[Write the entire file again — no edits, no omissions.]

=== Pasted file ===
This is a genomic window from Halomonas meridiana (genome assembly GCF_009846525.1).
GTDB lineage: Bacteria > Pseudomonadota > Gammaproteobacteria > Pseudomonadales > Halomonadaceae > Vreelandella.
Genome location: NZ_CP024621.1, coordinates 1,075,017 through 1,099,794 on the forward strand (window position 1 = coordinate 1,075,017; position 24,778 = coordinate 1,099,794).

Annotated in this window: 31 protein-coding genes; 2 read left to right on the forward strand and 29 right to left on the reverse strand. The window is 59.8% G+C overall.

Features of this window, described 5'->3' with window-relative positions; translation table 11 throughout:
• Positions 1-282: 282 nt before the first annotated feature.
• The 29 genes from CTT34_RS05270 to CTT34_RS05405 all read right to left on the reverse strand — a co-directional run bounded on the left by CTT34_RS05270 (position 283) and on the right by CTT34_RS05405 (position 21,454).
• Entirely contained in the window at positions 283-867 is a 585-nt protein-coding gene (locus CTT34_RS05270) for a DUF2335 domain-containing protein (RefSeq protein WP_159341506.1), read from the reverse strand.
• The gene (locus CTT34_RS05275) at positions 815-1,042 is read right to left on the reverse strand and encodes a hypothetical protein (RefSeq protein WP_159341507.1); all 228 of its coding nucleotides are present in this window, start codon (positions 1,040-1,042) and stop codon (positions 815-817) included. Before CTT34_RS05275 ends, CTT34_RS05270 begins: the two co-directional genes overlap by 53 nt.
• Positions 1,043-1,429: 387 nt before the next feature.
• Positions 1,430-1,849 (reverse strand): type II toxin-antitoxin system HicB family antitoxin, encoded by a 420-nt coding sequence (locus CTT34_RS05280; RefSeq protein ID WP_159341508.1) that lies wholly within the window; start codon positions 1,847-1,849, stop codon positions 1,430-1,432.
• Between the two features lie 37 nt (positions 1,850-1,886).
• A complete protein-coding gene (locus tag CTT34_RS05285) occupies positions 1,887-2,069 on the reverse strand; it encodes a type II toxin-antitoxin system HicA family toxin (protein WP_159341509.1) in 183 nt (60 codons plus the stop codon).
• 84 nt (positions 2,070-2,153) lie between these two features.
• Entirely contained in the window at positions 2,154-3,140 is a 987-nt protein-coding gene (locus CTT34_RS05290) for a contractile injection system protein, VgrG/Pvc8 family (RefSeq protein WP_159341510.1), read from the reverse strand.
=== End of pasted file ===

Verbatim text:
This is a genomic window from Halomonas meridiana (genome assembly GCF_009846525.1).
GTDB lineage: Bacteria > Pseudomonadota > Gammaproteobacteria > Pseudomonadales > Halomonadaceae > Vreelandella.
Genome location: NZ_CP024621.1, coordinates 1,075,017 through 1,099,794 on the forward strand (window position 1 = coordinate 1,075,017; position 24,778 = coordinate 1,099,794).

Annotated in this window: 31 protein-coding genes; 2 read left to right on the forward strand and 29 right to left on the reverse strand. The window is 59.8% G+C overall.

Features of this window, described 5'->3' with window-relative positions; translation table 11 throughout:
• Positions 1-282: 282 nt before the first annotated feature.
• The 29 genes from CTT34_RS05270 to CTT34_RS05405 all read right to left on the reverse strand — a co-directional run bounded on the left by CTT34_RS05270 (position 283) and on the right by CTT34_RS05405 (position 21,454).
• Entirely contained in the window at positions 283-867 is a 585-nt protein-coding gene (locus CTT34_RS05270) for a DUF2335 domain-containing protein (RefSeq protein WP_159341506.1), read from the reverse strand.
• The gene (locus CTT34_RS05275) at positions 815-1,042 is read right to left on the reverse strand and encodes a hypothetical protein (RefSeq protein WP_159341507.1); all 228 of its coding nucleotides are present in this window, start codon (positions 1,040-1,042) and stop codon (positions 815-817) included. Before CTT34_RS05275 ends, CTT34_RS05270 begins: the two co-directional genes overlap by 53 nt.
• Positions 1,043-1,429: 387 nt before the next feature.
• Positions 1,430-1,849 (reverse strand): type II toxin-antitoxin system HicB family antitoxin, encoded by a 420-nt coding sequence (locus CTT34_RS05280; RefSeq protein ID WP_159341508.1) that lies wholly within the window; start codon positions 1,847-1,849, stop codon positions 1,430-1,432.
• Between the two features lie 37 nt (positions 1,850-1,886).
• A complete protein-coding gene (locus tag CTT34_RS05285) occupies positions 1,887-2,069 on the reverse strand; it encodes a type II toxin-antitoxin system HicA family toxin (protein WP_159341509.1) in 183 nt (60 codons plus the stop codon).
• 84 nt (positions 2,070-2,153) lie between these two features.
• Entirely contained in the window at positions 2,154-3,140 is a 987-nt protein-coding gene (locus CTT34_RS05290) for a contractile injection system protein, VgrG/Pvc8 family (RefSeq protein WP_159341510.1), read from the reverse strand.